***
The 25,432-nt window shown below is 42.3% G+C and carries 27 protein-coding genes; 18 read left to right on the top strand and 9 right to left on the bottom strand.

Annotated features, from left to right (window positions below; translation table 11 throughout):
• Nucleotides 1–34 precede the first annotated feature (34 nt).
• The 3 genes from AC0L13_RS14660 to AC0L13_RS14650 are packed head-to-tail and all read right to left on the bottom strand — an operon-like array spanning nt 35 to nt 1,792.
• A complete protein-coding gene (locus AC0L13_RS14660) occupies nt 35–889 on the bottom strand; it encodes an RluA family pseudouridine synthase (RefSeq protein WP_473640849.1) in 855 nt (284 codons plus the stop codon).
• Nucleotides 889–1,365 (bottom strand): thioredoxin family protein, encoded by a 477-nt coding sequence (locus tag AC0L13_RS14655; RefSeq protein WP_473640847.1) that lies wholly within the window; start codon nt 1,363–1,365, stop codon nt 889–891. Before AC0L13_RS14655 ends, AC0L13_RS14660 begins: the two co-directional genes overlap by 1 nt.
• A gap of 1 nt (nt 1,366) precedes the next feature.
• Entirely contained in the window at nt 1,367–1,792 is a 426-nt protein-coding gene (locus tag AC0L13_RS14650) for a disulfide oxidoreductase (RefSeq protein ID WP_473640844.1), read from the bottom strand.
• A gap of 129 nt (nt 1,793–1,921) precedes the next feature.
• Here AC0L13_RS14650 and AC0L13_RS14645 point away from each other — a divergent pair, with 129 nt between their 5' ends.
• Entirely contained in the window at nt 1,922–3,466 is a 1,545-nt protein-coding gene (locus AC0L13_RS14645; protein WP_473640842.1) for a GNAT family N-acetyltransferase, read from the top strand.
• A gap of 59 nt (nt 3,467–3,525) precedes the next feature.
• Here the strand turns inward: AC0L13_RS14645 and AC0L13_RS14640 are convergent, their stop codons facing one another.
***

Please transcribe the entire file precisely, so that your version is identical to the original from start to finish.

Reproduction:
The 25,432-nt window shown below is 42.3% G+C and carries 27 protein-coding genes; 18 read left to right on the top strand and 9 right to left on the bottom strand.

Annotated features, from left to right (window positions below; translation table 11 throughout):
• Nucleotides 1–34 precede the first annotated feature (34 nt).
• The 3 genes from AC0L13_RS14660 to AC0L13_RS14650 are packed head-to-tail and all read right to left on the bottom strand — an operon-like array spanning nt 35 to nt 1,792.
• A complete protein-coding gene (locus AC0L13_RS14660) occupies nt 35–889 on the bottom strand; it encodes an RluA family pseudouridine synthase (RefSeq protein WP_473640849.1) in 855 nt (284 codons plus the stop codon).
• Nucleotides 889–1,365 (bottom strand): thioredoxin family protein, encoded by a 477-nt coding sequence (locus tag AC0L13_RS14655; RefSeq protein WP_473640847.1) that lies wholly within the window; start codon nt 1,363–1,365, stop codon nt 889–891. Before AC0L13_RS14655 ends, AC0L13_RS14660 begins: the two co-directional genes overlap by 1 nt.
• A gap of 1 nt (nt 1,366) precedes the next feature.
• Entirely contained in the window at nt 1,367–1,792 is a 426-nt protein-coding gene (locus tag AC0L13_RS14650) for a disulfide oxidoreductase (RefSeq protein ID WP_473640844.1), read from the bottom strand.
• A gap of 129 nt (nt 1,793–1,921) precedes the next feature.
• Here AC0L13_RS14650 and AC0L13_RS14645 point away from each other — a divergent pair, with 129 nt between their 5' ends.
• Entirely contained in the window at nt 1,922–3,466 is a 1,545-nt protein-coding gene (locus AC0L13_RS14645; protein WP_473640842.1) for a GNAT family N-acetyltransferase, read from the top strand.
• A gap of 59 nt (nt 3,467–3,525) precedes the next feature.
• Here the strand turns inward: AC0L13_RS14645 and AC0L13_RS14640 are convergent, their stop codons facing one another.